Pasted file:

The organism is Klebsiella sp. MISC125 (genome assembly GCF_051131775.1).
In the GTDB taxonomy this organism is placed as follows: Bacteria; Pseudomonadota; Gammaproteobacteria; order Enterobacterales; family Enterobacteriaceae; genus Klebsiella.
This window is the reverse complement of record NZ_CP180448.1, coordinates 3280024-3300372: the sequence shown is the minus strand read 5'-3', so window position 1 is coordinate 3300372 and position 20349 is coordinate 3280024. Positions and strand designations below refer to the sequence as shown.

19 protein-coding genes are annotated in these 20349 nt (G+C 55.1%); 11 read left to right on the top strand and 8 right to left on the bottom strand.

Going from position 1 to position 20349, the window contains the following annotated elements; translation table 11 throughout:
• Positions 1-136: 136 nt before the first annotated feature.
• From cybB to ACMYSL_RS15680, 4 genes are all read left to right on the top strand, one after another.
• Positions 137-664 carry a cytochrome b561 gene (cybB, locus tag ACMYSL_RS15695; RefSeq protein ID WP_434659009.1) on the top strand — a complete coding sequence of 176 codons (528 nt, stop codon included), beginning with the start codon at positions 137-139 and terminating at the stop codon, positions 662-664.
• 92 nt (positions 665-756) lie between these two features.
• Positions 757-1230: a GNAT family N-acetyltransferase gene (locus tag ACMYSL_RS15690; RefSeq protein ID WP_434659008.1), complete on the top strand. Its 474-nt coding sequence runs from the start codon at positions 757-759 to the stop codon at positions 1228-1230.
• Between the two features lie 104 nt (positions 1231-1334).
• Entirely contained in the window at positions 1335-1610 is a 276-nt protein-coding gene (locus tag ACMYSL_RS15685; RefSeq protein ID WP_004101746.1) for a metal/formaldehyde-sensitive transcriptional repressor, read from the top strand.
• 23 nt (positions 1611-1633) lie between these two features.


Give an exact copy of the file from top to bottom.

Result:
The organism is Klebsiella sp. MISC125 (genome assembly GCF_051131775.1).
In the GTDB taxonomy this organism is placed as follows: Bacteria; Pseudomonadota; Gammaproteobacteria; order Enterobacterales; family Enterobacteriaceae; genus Klebsiella.
This window is the reverse complement of record NZ_CP180448.1, coordinates 3280024-3300372: the sequence shown is the minus strand read 5'-3', so window position 1 is coordinate 3300372 and position 20349 is coordinate 3280024. Positions and strand designations below refer to the sequence as shown.

19 protein-coding genes are annotated in these 20349 nt (G+C 55.1%); 11 read left to right on the top strand and 8 right to left on the bottom strand.

Going from position 1 to position 20349, the window contains the following annotated elements; translation table 11 throughout:
• Positions 1-136: 136 nt before the first annotated feature.
• From cybB to ACMYSL_RS15680, 4 genes are all read left to right on the top strand, one after another.
• Positions 137-664 carry a cytochrome b561 gene (cybB, locus tag ACMYSL_RS15695; RefSeq protein ID WP_434659009.1) on the top strand — a complete coding sequence of 176 codons (528 nt, stop codon included), beginning with the start codon at positions 137-139 and terminating at the stop codon, positions 662-664.
• 92 nt (positions 665-756) lie between these two features.
• Positions 757-1230: a GNAT family N-acetyltransferase gene (locus tag ACMYSL_RS15690; RefSeq protein ID WP_434659008.1), complete on the top strand. Its 474-nt coding sequence runs from the start codon at positions 757-759 to the stop codon at positions 1228-1230.
• Between the two features lie 104 nt (positions 1231-1334).
• Entirely contained in the window at positions 1335-1610 is a 276-nt protein-coding gene (locus tag ACMYSL_RS15685; RefSeq protein ID WP_004101746.1) for a metal/formaldehyde-sensitive transcriptional repressor, read from the top strand.
• 23 nt (positions 1611-1633) lie between these two features.